"The unvaccinated overcrowd our hospitals, are overrunning emergency rooms and intensive care units, leaving no room for someone with a heart attack or pancreatitis or cancer," he added.
"We've been patient. But our patience is wearing thin, and your refusal has cost all of us."
The Australian government has refused to mandate vaccines for all workplaces, saying employers will be left to give “reasonable directives” to their staff.
Some individual companies have already decided to make vaccination compulsory for their employees.
The most expansive of the new US action involves requiring private companies with more than 100 workers to ensure they are vaccinated or tested weekly. The federal measure will impact an estimated 80 million people.
Republican politicians immediately slammed the administration and claimed it was overstepping its authority.
"Sounds a lot like a dictatorship," House Republicans tweeted on their official account.
The plan also mandates vaccinations for all federal employees and contractors.
Currently, government workers either need to have a vaccine or submit to regular testing, whereas the new rule will enforce virtually total vaccination.
Some 17 million health care workers at facilities receiving government Medicare or Medicaid program funding will also require vaccination.
Only exemptions will be allowed for religious reasons or for people with disabilities - a strict approach sure to put Mr Biden on a collision course with right-wing media and other powerful groups arguing that mandates amount to an attack on individual freedoms.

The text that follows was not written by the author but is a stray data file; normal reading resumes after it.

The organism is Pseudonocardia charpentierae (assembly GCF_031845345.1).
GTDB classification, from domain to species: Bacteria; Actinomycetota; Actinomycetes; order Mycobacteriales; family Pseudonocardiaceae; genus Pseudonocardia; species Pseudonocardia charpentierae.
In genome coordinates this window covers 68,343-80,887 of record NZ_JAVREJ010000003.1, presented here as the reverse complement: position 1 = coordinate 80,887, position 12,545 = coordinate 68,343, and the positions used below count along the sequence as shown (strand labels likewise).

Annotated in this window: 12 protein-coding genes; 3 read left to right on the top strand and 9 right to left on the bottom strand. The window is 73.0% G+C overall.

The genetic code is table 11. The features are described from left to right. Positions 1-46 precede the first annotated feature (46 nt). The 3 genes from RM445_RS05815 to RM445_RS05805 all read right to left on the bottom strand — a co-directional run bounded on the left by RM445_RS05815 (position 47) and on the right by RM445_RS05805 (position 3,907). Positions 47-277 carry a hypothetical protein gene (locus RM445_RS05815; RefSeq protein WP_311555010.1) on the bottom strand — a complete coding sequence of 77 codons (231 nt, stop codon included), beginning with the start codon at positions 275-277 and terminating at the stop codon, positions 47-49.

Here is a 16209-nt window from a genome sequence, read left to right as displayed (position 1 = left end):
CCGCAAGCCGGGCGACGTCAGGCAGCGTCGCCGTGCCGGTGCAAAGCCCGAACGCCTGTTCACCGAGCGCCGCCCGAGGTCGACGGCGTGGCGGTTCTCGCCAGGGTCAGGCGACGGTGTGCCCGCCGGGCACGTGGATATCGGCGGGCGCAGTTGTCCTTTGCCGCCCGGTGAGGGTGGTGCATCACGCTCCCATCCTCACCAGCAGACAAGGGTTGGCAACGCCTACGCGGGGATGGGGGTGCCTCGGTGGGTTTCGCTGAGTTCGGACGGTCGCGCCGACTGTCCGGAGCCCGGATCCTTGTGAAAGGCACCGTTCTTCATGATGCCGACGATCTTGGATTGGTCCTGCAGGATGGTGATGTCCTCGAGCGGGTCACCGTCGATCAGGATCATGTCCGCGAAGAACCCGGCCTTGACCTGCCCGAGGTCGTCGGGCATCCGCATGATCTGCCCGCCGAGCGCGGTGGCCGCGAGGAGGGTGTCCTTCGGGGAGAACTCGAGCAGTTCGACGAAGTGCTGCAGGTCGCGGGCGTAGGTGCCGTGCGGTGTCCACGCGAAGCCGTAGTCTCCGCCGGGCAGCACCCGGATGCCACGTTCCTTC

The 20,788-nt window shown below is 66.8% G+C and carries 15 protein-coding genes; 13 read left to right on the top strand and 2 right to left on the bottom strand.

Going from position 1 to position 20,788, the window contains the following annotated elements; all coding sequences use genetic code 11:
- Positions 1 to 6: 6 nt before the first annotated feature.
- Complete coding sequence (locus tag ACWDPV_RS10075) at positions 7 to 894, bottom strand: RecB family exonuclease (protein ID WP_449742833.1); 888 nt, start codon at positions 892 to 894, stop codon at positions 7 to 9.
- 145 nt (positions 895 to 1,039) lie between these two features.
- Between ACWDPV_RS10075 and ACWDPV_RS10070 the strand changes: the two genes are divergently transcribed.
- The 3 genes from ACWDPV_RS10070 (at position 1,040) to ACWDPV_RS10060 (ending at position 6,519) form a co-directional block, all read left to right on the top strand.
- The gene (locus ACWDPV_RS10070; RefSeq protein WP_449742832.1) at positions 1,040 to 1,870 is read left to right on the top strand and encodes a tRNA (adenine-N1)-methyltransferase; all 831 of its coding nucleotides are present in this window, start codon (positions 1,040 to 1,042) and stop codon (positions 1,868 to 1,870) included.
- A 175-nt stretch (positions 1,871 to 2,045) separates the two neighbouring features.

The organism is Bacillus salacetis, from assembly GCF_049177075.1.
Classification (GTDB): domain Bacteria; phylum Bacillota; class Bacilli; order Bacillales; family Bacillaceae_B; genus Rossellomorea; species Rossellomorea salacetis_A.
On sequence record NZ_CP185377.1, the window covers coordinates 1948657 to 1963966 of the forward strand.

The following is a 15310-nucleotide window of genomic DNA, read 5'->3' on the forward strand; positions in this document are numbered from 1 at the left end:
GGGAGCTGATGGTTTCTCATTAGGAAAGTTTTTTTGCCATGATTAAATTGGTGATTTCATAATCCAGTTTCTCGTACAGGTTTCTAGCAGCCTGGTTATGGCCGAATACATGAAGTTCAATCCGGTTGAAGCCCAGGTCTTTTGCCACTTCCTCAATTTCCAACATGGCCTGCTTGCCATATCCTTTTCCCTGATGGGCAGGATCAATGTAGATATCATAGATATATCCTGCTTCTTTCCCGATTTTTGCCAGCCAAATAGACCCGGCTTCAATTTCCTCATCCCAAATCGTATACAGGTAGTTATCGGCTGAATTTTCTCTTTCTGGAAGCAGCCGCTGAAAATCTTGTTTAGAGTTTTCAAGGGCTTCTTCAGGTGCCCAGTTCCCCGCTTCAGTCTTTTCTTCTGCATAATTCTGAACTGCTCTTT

Some 80 million Americans remain unvaccinated. Research shows they tend to be younger, less educated, and more likely to be Republican.
White people account for the largest share of people who remain unvaccinated, but Black and Hispanic people are less likely than their white counterparts to have received a vaccine, according to the Kaiser Family Foundation.
The administration's early success in rolling out vaccinations and promoting mask-wearing gave Mr Biden a lift after taking office in January.
After leading the world in coronavirus deaths under former president Donald Trump, the United States became a model for how to beat the pandemic.
On 4 July, Mr Biden even held a big White House barbecue to celebrate US Independence Day and freedom from lockdowns.
But the emergence of the hard-to-stop Delta variant over the summer has filled intensive care units again - and some 1,500 people are dying every day, according to Johns Hopkins data.
The federal government has distributed free vaccine supplies across the country and also became the world's largest donor to poorer nations.
However, state governments, notably in Republican Texas and Florida, have actively resisted imposing mask mandates, while swaths of their populations refuse to get vaccinated - even as cases around them soar.
Mr Biden and his supporters have taken to calling the current virus surge a "pandemic of the unvaccinated".